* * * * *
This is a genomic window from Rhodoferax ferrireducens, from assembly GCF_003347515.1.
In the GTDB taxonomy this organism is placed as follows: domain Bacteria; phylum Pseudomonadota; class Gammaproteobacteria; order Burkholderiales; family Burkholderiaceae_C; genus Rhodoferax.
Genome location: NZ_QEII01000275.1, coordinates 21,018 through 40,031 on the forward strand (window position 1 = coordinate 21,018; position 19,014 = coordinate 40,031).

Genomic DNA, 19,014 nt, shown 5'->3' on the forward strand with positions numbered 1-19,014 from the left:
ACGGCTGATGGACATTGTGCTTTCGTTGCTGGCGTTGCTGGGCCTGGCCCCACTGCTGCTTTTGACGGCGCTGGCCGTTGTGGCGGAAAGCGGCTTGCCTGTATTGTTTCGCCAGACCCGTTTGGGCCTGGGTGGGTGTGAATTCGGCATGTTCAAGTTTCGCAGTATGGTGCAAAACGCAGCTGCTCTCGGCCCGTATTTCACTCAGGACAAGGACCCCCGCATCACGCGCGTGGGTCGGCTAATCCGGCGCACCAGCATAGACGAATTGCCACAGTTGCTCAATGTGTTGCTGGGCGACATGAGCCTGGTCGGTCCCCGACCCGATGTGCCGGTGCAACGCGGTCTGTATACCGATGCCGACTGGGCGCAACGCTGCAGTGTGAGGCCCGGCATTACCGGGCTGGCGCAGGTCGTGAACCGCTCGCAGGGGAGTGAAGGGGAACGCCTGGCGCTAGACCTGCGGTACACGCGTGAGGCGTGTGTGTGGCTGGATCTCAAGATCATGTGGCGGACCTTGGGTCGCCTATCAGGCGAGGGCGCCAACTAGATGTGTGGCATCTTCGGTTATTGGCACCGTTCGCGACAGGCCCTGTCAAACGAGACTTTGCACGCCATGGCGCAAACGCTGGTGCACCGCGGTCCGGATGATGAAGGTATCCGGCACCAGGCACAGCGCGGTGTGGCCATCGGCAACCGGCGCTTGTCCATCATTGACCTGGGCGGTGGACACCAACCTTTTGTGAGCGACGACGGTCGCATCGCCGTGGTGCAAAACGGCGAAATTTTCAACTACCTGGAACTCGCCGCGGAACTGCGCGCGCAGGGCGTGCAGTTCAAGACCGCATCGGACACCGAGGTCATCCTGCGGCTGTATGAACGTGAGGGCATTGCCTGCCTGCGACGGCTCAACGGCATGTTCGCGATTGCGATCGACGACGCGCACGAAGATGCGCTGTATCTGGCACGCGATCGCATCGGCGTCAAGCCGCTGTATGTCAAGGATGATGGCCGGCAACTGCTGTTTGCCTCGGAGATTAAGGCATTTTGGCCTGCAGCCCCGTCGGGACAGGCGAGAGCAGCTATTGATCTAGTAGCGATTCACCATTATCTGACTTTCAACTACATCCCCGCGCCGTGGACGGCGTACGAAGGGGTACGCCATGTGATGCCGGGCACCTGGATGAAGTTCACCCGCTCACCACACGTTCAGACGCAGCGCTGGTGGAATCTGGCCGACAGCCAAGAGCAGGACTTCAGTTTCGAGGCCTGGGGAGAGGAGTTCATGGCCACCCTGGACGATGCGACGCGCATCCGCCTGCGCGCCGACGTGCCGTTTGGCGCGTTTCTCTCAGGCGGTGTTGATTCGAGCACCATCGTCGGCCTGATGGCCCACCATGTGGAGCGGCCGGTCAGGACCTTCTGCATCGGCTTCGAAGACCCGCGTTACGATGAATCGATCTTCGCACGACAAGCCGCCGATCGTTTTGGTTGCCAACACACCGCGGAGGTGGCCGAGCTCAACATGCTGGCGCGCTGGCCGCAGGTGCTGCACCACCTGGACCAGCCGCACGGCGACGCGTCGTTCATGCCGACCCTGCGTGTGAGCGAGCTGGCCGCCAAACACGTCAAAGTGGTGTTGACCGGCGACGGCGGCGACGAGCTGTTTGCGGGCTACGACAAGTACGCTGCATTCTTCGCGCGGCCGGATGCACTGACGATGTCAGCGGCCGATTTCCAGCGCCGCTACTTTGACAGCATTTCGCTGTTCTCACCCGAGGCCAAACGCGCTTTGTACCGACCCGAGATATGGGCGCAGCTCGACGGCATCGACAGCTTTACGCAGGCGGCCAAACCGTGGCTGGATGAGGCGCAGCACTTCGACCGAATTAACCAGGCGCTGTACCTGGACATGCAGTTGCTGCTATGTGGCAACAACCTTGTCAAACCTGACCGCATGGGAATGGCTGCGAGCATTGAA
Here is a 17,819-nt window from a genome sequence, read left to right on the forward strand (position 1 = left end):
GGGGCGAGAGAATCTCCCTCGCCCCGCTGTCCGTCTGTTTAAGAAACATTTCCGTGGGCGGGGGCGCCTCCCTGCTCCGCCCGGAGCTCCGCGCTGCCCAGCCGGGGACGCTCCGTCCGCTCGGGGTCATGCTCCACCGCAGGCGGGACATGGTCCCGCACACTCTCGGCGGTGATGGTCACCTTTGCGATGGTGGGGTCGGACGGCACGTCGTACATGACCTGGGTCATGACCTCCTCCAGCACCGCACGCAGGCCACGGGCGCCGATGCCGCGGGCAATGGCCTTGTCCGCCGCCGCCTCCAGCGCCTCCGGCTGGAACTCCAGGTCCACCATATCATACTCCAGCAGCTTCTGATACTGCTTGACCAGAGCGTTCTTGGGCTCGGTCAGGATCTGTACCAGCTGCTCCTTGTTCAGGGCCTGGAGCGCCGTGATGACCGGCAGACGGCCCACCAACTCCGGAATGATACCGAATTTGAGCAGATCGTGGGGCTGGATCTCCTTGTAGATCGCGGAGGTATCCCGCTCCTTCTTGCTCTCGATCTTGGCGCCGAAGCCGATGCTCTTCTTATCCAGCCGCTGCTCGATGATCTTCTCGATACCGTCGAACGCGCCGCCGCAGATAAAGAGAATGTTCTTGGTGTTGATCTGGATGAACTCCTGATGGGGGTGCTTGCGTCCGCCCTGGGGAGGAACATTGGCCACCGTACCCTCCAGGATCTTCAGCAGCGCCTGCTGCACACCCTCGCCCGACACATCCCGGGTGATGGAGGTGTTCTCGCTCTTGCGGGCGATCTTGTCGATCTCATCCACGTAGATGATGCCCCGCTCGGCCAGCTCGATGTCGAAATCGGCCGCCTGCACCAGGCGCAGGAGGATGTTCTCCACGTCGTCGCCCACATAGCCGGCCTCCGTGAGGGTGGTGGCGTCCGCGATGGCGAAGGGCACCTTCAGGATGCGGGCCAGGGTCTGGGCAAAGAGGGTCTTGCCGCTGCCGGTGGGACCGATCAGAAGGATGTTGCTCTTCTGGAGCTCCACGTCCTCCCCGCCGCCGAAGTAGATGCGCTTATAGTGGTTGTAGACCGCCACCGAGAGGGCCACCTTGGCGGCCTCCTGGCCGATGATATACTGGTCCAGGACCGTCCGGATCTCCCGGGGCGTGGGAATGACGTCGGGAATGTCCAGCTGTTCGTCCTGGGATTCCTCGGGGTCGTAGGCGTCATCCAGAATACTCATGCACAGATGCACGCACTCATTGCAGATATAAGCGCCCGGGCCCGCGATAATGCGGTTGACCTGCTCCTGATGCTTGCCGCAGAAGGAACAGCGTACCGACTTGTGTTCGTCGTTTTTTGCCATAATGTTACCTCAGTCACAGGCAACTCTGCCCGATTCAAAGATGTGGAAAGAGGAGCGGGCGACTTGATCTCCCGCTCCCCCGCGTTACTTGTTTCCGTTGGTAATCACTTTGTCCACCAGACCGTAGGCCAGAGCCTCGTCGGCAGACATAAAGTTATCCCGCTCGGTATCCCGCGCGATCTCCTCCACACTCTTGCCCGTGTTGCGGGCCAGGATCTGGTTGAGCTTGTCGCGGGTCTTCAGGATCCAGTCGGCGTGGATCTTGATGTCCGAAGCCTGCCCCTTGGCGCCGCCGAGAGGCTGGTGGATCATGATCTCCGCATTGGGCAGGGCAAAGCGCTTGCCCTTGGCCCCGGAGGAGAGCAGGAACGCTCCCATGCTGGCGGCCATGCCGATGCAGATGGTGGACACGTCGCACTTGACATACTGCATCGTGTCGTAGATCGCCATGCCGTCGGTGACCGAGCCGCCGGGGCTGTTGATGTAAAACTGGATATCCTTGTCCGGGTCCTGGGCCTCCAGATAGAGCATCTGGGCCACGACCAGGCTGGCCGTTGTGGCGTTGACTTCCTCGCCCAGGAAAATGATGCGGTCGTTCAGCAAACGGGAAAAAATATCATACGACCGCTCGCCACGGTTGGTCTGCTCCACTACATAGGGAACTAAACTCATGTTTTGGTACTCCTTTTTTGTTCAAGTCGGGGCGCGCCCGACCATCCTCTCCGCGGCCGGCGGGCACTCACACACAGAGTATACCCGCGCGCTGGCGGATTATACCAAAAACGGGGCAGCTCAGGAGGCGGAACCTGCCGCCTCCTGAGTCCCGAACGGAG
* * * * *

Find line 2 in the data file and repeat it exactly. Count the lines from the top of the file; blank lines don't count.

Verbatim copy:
In the GTDB taxonomy this organism is placed as follows: domain Bacteria; phylum Pseudomonadota; class Gammaproteobacteria; order Burkholderiales; family Burkholderiaceae_C; genus Rhodoferax.